"All members but one judged that it would be appropriate for the Committee to await more evidence that progress would be sustained before adjusting the pace of asset purchases," according to the minutes.
Given how weak the economy has been, "it was surprising to me that it was so close a call. However, Fed presidents have spent the last few weeks telling us it was close, so this isn't really news for the market," said Douglas Borthwick, managing director at Chapdelaine Foreign Exchange. "What is interesting: there does not seem to have been much discussion about the debt ceiling. The market at the time was aware of it, but it doesn't seem the Fed talked much about it, at least based on the minutes.''
Meanwhile, with the shutdown in its ninth day, President Barack Obama made plans to talk with Republican lawmakers at the White House.
Despite the ongoing bickering, Republicans and Democrats in Congress saw signs of hope as members of both parties floated the possibility of a short-term increase in the debt limit to allow time for broader negotiations on the budget.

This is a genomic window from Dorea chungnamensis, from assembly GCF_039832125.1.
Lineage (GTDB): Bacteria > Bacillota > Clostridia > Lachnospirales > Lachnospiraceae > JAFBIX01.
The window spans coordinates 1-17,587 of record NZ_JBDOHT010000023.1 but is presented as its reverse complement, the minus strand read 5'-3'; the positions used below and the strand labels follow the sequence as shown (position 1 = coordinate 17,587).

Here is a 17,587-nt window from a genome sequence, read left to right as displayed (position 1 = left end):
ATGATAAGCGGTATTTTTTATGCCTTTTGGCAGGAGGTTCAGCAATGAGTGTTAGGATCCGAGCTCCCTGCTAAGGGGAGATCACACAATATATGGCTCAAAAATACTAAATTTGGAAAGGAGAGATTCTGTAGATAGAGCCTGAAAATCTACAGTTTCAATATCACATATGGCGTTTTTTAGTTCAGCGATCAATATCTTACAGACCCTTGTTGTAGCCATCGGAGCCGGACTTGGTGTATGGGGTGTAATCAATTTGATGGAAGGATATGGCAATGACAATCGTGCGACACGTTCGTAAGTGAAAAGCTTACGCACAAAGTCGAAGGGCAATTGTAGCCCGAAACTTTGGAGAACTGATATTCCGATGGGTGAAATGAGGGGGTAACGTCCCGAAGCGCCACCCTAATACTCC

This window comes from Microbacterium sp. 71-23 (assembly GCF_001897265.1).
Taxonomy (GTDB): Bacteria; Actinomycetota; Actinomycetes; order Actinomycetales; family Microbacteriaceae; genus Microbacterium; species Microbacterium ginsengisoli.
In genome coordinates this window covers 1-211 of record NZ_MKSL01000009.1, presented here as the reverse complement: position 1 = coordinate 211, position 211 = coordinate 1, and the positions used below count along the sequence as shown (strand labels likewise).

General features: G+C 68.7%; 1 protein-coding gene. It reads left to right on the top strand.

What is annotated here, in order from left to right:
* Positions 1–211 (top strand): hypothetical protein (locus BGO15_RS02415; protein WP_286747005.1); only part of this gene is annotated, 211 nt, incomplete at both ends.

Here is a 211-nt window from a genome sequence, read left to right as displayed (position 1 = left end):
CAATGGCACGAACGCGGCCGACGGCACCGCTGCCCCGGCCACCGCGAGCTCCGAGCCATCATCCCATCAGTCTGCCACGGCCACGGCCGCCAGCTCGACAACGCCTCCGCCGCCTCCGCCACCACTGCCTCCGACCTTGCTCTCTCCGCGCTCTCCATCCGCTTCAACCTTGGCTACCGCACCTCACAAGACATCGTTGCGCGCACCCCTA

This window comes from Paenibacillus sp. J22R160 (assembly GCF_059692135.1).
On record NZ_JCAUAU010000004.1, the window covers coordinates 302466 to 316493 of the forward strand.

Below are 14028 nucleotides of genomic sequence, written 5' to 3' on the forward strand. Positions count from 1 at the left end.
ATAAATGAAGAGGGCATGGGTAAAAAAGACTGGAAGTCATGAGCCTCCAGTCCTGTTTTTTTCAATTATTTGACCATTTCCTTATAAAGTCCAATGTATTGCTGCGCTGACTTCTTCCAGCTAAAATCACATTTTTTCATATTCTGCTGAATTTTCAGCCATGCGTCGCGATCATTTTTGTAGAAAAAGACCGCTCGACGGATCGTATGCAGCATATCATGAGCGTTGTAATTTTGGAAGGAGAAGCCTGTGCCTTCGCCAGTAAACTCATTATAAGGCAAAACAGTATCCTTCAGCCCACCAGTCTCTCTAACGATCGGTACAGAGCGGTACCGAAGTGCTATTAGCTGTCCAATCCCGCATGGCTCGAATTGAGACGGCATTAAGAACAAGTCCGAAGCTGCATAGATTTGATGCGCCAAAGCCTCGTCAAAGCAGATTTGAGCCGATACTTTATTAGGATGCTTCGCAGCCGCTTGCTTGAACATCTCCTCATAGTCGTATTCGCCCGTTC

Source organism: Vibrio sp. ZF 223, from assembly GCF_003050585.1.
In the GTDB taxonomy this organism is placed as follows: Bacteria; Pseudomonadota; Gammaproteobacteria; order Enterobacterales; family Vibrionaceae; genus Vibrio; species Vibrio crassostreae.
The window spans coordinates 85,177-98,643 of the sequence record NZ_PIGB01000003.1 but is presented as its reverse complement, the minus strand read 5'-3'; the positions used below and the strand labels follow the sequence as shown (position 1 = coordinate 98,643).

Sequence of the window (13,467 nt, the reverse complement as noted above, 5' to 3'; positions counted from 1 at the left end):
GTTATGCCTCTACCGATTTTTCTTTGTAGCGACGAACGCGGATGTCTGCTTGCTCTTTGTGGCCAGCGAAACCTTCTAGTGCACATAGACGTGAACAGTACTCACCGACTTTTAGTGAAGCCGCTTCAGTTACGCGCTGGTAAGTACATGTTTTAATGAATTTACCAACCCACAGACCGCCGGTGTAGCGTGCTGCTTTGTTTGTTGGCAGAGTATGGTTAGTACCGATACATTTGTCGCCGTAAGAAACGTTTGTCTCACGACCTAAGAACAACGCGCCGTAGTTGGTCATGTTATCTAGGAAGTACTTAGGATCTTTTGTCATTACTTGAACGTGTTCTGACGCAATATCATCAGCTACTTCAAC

"People would rather be sitting on the sidelines when they don't know what to expect—The longer this drags out, the more uncertainty the market faces," said Bell. "You can look at technicals or short-term sentiment, but this is a very new-driven environment and until we get some more clarity from DC, we don't see a ton of volume in this market."
Meanwhile, crude oil prices dropped to close at a 3-month low. Earlier, data from the U.S. Energy Information Administration showed U.S. crude inventories shot up nearly 7 million barrels last week, their largest weekly gain since September 2012.
Hewlett-Packard spiked higher following comments from CEO Meg Whitman at an analyst meeting that revenue would stabilize in the fiscal year 2014 and accelerate in 2015. Additionally, the company is expected to report earnings guidance that exceed current Wall Street expectations, according to presentation slides from the company's meeting.